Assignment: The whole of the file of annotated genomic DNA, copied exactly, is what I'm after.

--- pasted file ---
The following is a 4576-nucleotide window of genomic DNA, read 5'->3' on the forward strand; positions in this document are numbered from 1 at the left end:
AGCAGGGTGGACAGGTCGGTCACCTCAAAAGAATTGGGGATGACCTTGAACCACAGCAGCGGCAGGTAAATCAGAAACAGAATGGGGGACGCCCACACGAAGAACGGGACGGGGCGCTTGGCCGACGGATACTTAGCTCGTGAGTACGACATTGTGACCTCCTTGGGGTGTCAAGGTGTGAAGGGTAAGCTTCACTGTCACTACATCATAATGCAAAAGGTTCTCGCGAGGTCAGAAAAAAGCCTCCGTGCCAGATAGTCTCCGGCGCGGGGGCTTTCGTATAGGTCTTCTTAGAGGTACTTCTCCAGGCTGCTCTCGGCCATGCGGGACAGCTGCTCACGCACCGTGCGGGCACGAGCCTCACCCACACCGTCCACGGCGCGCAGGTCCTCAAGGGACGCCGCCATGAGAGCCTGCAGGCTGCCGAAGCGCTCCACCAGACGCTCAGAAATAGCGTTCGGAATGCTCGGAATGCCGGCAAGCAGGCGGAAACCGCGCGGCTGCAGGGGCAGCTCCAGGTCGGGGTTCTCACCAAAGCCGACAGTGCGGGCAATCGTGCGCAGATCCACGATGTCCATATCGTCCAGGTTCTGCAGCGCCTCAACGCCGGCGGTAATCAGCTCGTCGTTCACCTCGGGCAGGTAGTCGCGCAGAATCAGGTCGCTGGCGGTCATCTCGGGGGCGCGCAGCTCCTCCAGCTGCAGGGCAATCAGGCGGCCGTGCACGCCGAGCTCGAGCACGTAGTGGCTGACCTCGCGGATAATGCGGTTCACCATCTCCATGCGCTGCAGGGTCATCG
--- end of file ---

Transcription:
The following is a 4576-nucleotide window of genomic DNA, read 5'->3' on the forward strand; positions in this document are numbered from 1 at the left end:
AGCAGGGTGGACAGGTCGGTCACCTCAAAAGAATTGGGGATGACCTTGAACCACAGCAGCGGCAGGTAAATCAGAAACAGAATGGGGGACGCCCACACGAAGAACGGGACGGGGCGCTTGGCCGACGGATACTTAGCTCGTGAGTACGACATTGTGACCTCCTTGGGGTGTCAAGGTGTGAAGGGTAAGCTTCACTGTCACTACATCATAATGCAAAAGGTTCTCGCGAGGTCAGAAAAAAGCCTCCGTGCCAGATAGTCTCCGGCGCGGGGGCTTTCGTATAGGTCTTCTTAGAGGTACTTCTCCAGGCTGCTCTCGGCCATGCGGGACAGCTGCTCACGCACCGTGCGGGCACGAGCCTCACCCACACCGTCCACGGCGCGCAGGTCCTCAAGGGACGCCGCCATGAGAGCCTGCAGGCTGCCGAAGCGCTCCACCAGACGCTCAGAAATAGCGTTCGGAATGCTCGGAATGCCGGCAAGCAGGCGGAAACCGCGCGGCTGCAGGGGCAGCTCCAGGTCGGGGTTCTCACCAAAGCCGACAGTGCGGGCAATCGTGCGCAGATCCACGATGTCCATATCGTCCAGGTTCTGCAGCGCCTCAACGCCGGCGGTAATCAGCTCGTCGTTCACCTCGGGCAGGTAGTCGCGCAGAATCAGGTCGCTGGCGGTCATCTCGGGGGCGCGCAGCTCCTCCAGCTGCAGGGCAATCAGGCGGCCGTGCACGCCGAGCTCGAGCACGTAGTGGCTGACCTCGCGGATAATGCGGTTCACCATCTCCATGCGCTGCAGGGTCATCG